One of the unique characteristics of servo systems is that they operate in closed-loop mode. This means they use feedback—from a resolver or encoder on the motor, and sometimes from an encoder on the load—to compare the commanded value (typically position, speed, or torque) with the value that was actually reached. Based on this feedback, the controller initiates movements to correct any deviation between the commanded and actual values.
Feedback is necessary because the motor doesn’t always (in fact, rarely) reach the intended position on execution of the initial command. This is due to the fact that mechanical systems are not perfectly stiff—they will always have some “springiness” to them. Belts are not perfectly rigid, ball screws have compliance, and even couplings and gearboxes experience windup. Because of these mechanical inaccuracies and compliance, the system requires time to “hunt for” and settle on the correct position. The time the system takes to achieve and maintain a specified range (typically 2 – 5%) around the commanded value is known as settling time.
To control settling time, one of the parameters that is adjusted during servo drive tuning is the damping ratio. The damping ratio influences the system’s approach to the commanded value and its response to correction or compensation commands. There are several types of damping, with the three most common being over-damped, under-damped, and critically damped.
Over-damped systems take a conservative view of motion control, approaching the commanded value slowly to avoid overshoot and minimize settling time. However, an over-damped system exhibits slow response and is not suitable for highly dynamic applications.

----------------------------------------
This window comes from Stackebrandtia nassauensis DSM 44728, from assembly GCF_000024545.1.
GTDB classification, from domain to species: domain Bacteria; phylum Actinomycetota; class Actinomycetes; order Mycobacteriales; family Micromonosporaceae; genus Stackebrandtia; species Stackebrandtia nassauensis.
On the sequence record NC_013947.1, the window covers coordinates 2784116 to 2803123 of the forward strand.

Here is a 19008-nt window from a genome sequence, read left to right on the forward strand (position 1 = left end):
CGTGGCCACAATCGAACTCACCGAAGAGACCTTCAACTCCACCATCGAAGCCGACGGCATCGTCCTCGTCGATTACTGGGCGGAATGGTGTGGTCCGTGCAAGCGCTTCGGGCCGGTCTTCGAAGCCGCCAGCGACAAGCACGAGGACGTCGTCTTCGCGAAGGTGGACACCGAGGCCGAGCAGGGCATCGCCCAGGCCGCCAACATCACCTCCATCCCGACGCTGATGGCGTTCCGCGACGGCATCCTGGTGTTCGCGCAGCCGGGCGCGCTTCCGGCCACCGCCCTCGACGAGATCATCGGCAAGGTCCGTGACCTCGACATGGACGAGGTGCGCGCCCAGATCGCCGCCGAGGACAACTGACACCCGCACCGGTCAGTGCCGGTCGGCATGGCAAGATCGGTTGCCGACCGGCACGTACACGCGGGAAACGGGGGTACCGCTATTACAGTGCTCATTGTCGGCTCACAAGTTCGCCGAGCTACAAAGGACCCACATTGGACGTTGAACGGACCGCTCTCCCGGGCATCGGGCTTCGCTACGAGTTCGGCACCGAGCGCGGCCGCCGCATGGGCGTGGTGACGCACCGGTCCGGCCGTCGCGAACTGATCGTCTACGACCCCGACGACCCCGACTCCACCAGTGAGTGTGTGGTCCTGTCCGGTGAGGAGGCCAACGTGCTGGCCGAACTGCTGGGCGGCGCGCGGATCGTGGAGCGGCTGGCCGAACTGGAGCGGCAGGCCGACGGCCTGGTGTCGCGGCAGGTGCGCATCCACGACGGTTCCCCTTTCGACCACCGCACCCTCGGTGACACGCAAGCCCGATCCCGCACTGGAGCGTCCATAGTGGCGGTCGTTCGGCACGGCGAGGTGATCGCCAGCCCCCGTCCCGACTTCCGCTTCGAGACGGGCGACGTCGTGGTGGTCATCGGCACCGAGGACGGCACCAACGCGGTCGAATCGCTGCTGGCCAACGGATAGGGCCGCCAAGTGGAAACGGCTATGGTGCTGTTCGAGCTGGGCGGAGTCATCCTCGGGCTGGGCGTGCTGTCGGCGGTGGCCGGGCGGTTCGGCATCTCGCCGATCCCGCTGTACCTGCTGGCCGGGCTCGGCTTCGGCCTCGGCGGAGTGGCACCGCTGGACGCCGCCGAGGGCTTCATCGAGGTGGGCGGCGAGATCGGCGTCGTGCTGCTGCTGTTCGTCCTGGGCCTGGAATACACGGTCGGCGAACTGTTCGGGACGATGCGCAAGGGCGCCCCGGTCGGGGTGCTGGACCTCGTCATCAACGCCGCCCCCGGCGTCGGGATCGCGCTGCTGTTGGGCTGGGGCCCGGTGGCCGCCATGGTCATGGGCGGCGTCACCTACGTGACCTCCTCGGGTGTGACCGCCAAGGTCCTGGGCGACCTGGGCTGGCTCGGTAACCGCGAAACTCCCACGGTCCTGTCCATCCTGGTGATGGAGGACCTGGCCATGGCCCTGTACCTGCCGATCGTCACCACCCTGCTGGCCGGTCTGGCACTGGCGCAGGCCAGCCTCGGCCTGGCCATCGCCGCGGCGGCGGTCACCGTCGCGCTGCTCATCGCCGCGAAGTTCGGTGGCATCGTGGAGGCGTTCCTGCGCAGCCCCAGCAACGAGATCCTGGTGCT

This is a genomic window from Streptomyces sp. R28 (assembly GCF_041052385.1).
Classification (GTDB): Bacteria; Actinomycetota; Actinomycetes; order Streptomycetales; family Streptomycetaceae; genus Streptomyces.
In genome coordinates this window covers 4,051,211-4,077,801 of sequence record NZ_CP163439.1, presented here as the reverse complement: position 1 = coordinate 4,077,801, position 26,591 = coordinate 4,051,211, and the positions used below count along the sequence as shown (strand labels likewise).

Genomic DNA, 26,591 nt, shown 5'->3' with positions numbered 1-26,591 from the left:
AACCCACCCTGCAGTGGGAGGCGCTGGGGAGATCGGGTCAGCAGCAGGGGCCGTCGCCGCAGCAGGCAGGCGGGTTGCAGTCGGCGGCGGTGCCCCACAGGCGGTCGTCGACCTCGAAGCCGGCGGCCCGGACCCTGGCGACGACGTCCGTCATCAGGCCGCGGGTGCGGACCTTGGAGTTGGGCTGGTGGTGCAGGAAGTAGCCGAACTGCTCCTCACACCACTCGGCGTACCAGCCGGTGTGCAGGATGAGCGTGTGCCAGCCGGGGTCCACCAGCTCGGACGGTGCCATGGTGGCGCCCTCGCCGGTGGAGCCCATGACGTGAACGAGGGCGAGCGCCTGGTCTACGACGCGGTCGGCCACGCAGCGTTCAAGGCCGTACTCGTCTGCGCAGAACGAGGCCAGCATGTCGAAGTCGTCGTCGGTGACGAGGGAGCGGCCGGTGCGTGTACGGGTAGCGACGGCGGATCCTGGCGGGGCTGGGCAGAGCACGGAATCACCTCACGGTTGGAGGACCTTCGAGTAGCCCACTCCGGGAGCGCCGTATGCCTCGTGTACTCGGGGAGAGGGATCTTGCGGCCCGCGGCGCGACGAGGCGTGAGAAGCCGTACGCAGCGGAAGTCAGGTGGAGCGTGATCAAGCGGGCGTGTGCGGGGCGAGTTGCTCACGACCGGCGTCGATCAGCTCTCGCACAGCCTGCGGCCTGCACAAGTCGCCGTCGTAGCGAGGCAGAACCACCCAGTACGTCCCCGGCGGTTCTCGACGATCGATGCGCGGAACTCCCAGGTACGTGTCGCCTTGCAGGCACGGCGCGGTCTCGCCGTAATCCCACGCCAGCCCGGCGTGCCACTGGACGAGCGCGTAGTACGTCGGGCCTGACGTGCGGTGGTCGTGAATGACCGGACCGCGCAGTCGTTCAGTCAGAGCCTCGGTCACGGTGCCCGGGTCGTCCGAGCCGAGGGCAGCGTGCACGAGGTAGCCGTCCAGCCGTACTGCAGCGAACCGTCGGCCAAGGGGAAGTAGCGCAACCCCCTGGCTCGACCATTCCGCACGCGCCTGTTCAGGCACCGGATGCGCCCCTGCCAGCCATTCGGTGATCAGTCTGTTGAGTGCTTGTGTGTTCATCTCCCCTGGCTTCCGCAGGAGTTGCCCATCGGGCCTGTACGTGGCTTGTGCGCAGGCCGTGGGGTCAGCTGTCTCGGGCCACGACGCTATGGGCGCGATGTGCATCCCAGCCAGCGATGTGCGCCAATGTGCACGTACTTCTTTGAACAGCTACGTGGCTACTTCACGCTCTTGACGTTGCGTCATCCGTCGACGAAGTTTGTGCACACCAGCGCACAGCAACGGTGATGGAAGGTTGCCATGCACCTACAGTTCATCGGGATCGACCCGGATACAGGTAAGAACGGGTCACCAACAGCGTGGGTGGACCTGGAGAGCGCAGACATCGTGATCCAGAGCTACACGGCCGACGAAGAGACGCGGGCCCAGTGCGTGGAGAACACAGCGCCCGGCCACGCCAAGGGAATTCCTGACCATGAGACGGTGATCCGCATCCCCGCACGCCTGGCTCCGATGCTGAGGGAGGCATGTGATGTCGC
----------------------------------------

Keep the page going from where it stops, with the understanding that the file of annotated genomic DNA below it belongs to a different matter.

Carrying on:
An under-damped system gives a faster response time, approaching the commanded value quickly. However, this results in a large overshoot and oscillations around the commanded position. These oscillations are known as ringing, and decrease over time until the target value is reached (within the specified error).
Critically damped systems are a hybrid between over- and under-damped systems, achieving a balance between fast response and short settling times. A critically-damped system approaches the commanded value with a slight overshoot, which minimizes ringing and reduces settling time. In most applications, the goal is to achieve critically damped response.
Servo tuning affects settling time through electronic manipulation of the system, but settling time can also be reduced through mechanical considerations, by using components with high stiffness, by reducing the moved mass as much as possible, and by using design and construction methods that provide structural dampening to the system.